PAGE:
One subwoofer is enough for most rooms, but larger rooms can achieve smoother bass response with two subs
If your room has typical dimensions — 20 x 14 x 8 ft., about 2,100 cu. ft. — one well-designed subwoofer with an internal amplifier equal in size to the full output of your receiver (full power for 1 channel + 1/8 power x the number of other channels) and a 10-inch or 12-inch driver should deliver solid deep bass extension and ample output for music and movie soundtracks. On the other hand, if your home theater is larger than usual (4,000 to 8,000 cu. ft. or bigger) or has a vaulted or cathedral ceiling, you should definitely consider running an extra subwoofer. Big rooms, especially the “great rooms” so common in many suburban homes, really devour deep bass, so two subs will generate enough sound pressure to fill the place.
Two subwoofers give you smoother distribution of extended bass over several different listening locations. My colleagues and friends who have large vaulted-ceiling rooms all run dual subs. Taste plays a role as well. If you like your music or soundtracks really loud and deep, go for two subs. If you have a huge room and you want really loud sound and deep bass, then look at physically larger subwoofers with bigger amplifiers, like Axiom Audio’s Epicenter EP600.
There is no specific need for two subwoofers to be identical in terms of brand name or physical size, but don’t use a small, cheap sub with a large, good one. As to setup, try the subwoofers in opposite corners (diagonally) of the room, one in the front and one at the back, with an initial crossover setting of 80 Hz and the rear sub phase switch on 180. If the subs are too boomy in the corners, move them away from the corners along one wall or the other until you get smooth coverage of deep bass from the main seating areas in the room.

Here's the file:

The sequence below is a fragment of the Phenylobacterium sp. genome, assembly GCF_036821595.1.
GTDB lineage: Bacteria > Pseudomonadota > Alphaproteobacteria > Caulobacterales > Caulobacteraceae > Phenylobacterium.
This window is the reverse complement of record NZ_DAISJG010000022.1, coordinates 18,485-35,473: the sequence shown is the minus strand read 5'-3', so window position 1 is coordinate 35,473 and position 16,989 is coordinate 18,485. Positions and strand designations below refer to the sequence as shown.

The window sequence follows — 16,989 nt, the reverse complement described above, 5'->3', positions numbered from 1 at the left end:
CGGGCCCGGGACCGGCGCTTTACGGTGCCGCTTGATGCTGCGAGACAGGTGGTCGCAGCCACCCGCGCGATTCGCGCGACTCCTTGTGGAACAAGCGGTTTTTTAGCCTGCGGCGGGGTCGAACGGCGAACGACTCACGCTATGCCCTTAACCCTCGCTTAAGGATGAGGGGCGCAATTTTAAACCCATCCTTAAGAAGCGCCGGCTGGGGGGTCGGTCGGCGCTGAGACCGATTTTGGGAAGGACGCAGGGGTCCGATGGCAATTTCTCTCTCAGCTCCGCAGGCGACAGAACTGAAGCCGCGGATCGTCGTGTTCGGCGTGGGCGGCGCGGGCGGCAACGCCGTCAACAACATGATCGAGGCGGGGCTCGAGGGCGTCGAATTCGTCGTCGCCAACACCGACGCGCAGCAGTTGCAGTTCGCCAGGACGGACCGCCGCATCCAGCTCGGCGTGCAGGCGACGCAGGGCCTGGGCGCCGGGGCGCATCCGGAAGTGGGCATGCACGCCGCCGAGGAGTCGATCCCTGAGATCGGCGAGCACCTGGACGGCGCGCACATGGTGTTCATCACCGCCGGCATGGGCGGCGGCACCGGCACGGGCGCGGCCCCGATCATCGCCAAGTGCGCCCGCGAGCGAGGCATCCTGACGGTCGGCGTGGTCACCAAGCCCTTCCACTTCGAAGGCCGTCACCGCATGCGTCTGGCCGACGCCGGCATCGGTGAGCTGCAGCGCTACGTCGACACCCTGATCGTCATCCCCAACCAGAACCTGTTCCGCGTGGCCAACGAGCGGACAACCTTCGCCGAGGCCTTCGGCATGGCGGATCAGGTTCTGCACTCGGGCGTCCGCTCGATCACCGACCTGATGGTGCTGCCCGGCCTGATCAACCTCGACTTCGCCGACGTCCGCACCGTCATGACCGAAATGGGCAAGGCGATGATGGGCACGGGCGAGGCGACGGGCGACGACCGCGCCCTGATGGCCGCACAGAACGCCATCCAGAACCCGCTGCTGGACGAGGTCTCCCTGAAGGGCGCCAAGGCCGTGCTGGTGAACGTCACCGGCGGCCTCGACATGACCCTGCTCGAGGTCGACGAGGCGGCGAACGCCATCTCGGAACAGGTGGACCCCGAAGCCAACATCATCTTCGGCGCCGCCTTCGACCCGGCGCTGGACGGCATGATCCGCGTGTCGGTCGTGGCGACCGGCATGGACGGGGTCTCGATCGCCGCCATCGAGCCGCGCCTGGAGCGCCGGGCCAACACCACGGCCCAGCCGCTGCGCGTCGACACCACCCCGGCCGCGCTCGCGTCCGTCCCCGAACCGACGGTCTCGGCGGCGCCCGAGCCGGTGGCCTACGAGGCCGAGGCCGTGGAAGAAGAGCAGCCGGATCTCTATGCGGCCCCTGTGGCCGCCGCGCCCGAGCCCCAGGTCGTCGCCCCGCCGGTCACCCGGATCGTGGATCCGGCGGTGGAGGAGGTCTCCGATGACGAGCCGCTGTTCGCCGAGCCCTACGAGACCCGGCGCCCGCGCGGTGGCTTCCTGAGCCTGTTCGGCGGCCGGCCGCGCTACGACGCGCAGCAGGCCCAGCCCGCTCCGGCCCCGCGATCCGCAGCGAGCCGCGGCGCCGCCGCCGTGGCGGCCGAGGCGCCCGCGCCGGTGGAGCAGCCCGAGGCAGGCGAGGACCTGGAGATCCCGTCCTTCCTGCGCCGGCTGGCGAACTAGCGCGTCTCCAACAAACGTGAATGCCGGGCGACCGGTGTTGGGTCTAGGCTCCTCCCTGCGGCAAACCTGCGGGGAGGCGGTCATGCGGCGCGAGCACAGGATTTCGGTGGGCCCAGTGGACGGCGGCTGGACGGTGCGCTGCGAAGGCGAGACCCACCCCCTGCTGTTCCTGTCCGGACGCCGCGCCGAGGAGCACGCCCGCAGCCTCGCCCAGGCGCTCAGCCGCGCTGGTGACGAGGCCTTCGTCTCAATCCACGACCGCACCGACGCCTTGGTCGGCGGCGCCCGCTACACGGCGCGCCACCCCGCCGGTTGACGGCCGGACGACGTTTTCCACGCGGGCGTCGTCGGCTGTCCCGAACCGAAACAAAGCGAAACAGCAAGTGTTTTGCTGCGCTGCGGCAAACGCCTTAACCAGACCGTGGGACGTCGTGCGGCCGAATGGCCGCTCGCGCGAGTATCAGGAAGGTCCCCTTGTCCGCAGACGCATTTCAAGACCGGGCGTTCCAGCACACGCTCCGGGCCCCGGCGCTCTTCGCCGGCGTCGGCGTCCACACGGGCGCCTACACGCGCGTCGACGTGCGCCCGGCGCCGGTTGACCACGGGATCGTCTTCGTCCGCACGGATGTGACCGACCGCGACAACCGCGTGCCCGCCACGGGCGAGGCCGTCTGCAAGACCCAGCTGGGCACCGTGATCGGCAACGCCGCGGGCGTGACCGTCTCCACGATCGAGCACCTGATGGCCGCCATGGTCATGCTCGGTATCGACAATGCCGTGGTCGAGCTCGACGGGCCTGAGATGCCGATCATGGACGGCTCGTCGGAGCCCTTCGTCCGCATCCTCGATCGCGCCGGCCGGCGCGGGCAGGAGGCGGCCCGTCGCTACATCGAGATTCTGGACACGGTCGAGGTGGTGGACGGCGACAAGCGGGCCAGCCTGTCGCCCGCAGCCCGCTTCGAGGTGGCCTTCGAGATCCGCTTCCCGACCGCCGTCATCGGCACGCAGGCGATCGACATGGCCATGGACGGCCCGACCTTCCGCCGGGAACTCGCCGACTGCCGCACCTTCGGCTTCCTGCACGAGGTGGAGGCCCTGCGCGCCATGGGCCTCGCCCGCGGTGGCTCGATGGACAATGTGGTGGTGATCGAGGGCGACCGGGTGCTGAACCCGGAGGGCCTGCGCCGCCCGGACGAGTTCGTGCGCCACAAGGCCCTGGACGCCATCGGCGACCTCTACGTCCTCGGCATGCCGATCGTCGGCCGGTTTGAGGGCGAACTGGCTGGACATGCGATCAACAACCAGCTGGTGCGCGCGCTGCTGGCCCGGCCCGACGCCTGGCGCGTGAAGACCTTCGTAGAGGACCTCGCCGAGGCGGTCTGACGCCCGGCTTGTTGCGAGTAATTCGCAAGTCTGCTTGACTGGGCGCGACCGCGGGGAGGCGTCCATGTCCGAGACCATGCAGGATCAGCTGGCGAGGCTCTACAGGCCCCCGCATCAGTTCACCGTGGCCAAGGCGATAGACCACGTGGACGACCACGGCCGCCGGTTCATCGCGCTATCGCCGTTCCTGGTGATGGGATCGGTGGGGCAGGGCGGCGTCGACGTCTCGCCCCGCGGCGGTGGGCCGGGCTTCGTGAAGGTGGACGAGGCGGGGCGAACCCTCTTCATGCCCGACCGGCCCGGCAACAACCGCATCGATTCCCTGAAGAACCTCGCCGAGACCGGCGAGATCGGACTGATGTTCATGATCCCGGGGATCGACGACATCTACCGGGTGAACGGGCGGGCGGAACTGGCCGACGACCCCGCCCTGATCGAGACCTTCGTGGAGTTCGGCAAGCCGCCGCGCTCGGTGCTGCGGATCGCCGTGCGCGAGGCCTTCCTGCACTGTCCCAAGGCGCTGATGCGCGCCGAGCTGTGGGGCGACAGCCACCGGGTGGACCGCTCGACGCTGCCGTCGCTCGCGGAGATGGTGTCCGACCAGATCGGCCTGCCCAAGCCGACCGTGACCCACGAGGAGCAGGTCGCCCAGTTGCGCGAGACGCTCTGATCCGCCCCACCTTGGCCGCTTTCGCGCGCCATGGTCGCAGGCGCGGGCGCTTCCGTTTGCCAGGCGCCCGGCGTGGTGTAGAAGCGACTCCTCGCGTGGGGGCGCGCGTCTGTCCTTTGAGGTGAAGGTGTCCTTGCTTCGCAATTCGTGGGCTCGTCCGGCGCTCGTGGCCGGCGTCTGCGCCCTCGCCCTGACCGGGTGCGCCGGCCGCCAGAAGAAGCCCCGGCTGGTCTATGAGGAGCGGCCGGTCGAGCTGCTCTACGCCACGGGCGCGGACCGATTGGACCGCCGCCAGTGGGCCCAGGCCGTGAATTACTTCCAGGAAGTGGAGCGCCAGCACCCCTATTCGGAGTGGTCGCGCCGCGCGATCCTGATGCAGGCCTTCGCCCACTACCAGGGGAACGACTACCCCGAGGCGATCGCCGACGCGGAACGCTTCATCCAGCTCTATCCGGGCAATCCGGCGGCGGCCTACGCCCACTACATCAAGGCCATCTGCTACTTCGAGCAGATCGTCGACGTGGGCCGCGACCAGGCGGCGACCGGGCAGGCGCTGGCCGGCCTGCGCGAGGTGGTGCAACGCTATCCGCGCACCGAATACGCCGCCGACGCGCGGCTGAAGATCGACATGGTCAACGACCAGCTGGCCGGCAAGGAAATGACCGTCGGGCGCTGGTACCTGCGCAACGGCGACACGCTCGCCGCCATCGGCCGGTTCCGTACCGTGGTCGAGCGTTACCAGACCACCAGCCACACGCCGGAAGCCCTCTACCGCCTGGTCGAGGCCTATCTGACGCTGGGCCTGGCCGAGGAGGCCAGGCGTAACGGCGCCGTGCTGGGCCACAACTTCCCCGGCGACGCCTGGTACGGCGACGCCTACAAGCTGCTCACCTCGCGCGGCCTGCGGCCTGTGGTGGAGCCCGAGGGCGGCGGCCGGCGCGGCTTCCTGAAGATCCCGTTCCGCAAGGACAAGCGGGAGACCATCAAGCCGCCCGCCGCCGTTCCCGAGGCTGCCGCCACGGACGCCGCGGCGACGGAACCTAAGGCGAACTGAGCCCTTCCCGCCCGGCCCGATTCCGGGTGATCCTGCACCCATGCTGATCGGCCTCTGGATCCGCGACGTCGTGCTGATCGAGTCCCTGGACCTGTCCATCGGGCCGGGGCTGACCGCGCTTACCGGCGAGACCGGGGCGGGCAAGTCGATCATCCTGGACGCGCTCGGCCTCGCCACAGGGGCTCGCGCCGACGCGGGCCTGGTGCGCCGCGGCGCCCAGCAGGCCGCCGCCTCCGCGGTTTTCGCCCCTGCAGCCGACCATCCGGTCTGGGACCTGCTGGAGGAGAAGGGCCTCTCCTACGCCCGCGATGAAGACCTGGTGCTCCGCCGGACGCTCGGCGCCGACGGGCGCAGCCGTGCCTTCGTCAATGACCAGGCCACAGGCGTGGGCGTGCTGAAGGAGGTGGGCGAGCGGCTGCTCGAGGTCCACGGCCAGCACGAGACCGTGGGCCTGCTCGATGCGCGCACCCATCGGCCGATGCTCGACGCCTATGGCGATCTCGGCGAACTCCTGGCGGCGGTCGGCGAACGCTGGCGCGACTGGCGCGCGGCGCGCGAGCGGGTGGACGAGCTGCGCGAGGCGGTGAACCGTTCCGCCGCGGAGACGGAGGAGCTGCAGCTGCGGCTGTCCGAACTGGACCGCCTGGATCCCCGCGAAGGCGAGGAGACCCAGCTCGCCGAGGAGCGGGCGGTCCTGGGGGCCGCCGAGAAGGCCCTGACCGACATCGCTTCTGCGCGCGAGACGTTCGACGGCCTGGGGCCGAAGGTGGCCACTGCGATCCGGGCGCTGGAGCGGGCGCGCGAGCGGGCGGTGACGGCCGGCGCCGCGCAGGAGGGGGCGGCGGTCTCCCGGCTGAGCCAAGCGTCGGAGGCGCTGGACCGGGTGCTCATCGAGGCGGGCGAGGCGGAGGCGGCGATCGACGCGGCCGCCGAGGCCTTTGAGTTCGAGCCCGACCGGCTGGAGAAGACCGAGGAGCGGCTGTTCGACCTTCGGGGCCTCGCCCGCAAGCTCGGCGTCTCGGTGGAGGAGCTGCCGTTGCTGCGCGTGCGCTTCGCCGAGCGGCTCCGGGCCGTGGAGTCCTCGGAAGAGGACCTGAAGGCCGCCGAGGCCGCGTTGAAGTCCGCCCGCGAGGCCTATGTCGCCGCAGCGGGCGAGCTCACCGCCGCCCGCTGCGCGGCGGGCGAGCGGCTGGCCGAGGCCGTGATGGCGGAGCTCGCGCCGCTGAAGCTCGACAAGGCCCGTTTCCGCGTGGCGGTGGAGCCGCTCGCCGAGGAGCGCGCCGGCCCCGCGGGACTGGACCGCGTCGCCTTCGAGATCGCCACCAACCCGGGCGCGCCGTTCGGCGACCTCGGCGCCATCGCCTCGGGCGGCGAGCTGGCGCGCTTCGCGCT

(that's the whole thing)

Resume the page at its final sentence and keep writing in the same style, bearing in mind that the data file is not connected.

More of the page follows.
Another recommended placement for dual subwoofers is on opposite end walls in the middle of each wall, or on opposite side walls in the middle of each wall. There is no magic formula for subwoofer placement: experiment with locations, because every room is different. But be on the lookout for “nodes,” which are areas in the room where there will be way too much bass, and other areas where you will hear little or none. The idea is to tame these nodes so you get uniform output in most of your important locations. If you have a choice, square rooms are the worst for nodes; irregular or rectangular shapes are preferable, and as you move couches or chairs closer to walls, bass intensity will increase. Conversely, the middle of the room will have less bass intensity.